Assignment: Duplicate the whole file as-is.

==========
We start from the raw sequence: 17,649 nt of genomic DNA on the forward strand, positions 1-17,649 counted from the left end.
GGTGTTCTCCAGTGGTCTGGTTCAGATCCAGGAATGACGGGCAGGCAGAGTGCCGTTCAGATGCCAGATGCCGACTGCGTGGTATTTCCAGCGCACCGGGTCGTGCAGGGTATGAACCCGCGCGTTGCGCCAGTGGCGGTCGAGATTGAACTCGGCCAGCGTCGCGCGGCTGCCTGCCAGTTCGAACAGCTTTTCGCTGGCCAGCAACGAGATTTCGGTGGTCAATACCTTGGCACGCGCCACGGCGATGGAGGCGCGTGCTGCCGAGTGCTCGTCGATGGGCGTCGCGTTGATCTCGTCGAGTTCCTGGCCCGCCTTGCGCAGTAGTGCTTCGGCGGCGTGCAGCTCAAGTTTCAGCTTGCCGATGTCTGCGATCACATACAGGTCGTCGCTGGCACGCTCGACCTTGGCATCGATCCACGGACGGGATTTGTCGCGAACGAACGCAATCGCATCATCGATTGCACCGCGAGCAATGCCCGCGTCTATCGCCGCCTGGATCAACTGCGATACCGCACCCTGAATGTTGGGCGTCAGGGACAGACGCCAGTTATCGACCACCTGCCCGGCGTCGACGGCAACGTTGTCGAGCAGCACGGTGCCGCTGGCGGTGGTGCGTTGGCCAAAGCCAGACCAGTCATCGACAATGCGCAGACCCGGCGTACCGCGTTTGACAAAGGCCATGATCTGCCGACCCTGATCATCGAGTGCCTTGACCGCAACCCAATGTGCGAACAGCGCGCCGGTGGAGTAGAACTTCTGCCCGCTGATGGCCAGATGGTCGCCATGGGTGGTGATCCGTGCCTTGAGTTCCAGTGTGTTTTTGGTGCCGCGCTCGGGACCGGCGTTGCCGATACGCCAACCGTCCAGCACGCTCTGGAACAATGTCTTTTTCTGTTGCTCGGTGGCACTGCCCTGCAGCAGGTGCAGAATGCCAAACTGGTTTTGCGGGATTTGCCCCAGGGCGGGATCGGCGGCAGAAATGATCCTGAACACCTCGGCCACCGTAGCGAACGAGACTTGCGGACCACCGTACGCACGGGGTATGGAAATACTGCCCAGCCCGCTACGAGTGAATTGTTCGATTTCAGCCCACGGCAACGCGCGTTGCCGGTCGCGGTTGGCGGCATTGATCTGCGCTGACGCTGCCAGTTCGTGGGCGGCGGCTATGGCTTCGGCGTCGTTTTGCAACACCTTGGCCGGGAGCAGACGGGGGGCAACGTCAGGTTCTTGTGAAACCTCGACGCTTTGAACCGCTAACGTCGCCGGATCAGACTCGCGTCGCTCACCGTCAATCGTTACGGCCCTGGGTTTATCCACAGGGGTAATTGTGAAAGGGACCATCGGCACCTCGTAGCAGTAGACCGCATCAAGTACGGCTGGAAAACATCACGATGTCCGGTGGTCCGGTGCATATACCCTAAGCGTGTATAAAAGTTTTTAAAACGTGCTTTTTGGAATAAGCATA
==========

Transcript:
We start from the raw sequence: 17,649 nt of genomic DNA on the forward strand, positions 1-17,649 counted from the left end.
GGTGTTCTCCAGTGGTCTGGTTCAGATCCAGGAATGACGGGCAGGCAGAGTGCCGTTCAGATGCCAGATGCCGACTGCGTGGTATTTCCAGCGCACCGGGTCGTGCAGGGTATGAACCCGCGCGTTGCGCCAGTGGCGGTCGAGATTGAACTCGGCCAGCGTCGCGCGGCTGCCTGCCAGTTCGAACAGCTTTTCGCTGGCCAGCAACGAGATTTCGGTGGTCAATACCTTGGCACGCGCCACGGCGATGGAGGCGCGTGCTGCCGAGTGCTCGTCGATGGGCGTCGCGTTGATCTCGTCGAGTTCCTGGCCCGCCTTGCGCAGTAGTGCTTCGGCGGCGTGCAGCTCAAGTTTCAGCTTGCCGATGTCTGCGATCACATACAGGTCGTCGCTGGCACGCTCGACCTTGGCATCGATCCACGGACGGGATTTGTCGCGAACGAACGCAATCGCATCATCGATTGCACCGCGAGCAATGCCCGCGTCTATCGCCGCCTGGATCAACTGCGATACCGCACCCTGAATGTTGGGCGTCAGGGACAGACGCCAGTTATCGACCACCTGCCCGGCGTCGACGGCAACGTTGTCGAGCAGCACGGTGCCGCTGGCGGTGGTGCGTTGGCCAAAGCCAGACCAGTCATCGACAATGCGCAGACCCGGCGTACCGCGTTTGACAAAGGCCATGATCTGCCGACCCTGATCATCGAGTGCCTTGACCGCAACCCAATGTGCGAACAGCGCGCCGGTGGAGTAGAACTTCTGCCCGCTGATGGCCAGATGGTCGCCATGGGTGGTGATCCGTGCCTTGAGTTCCAGTGTGTTTTTGGTGCCGCGCTCGGGACCGGCGTTGCCGATACGCCAACCGTCCAGCACGCTCTGGAACAATGTCTTTTTCTGTTGCTCGGTGGCACTGCCCTGCAGCAGGTGCAGAATGCCAAACTGGTTTTGCGGGATTTGCCCCAGGGCGGGATCGGCGGCAGAAATGATCCTGAACACCTCGGCCACCGTAGCGAACGAGACTTGCGGACCACCGTACGCACGGGGTATGGAAATACTGCCCAGCCCGCTACGAGTGAATTGTTCGATTTCAGCCCACGGCAACGCGCGTTGCCGGTCGCGGTTGGCGGCATTGATCTGCGCTGACGCTGCCAGTTCGTGGGCGGCGGCTATGGCTTCGGCGTCGTTTTGCAACACCTTGGCCGGGAGCAGACGGGGGGCAACGTCAGGTTCTTGTGAAACCTCGACGCTTTGAACCGCTAACGTCGCCGGATCAGACTCGCGTCGCTCACCGTCAATCGTTACGGCCCTGGGTTTATCCACAGGGGTAATTGTGAAAGGGACCATCGGCACCTCGTAGCAGTAGACCGCATCAAGTACGGCTGGAAAACATCACGATGTCCGGTGGTCCGGTGCATATACCCTAAGCGTGTATAAAAGTTTTTAAAACGTGCTTTTTGGAATAAGCATA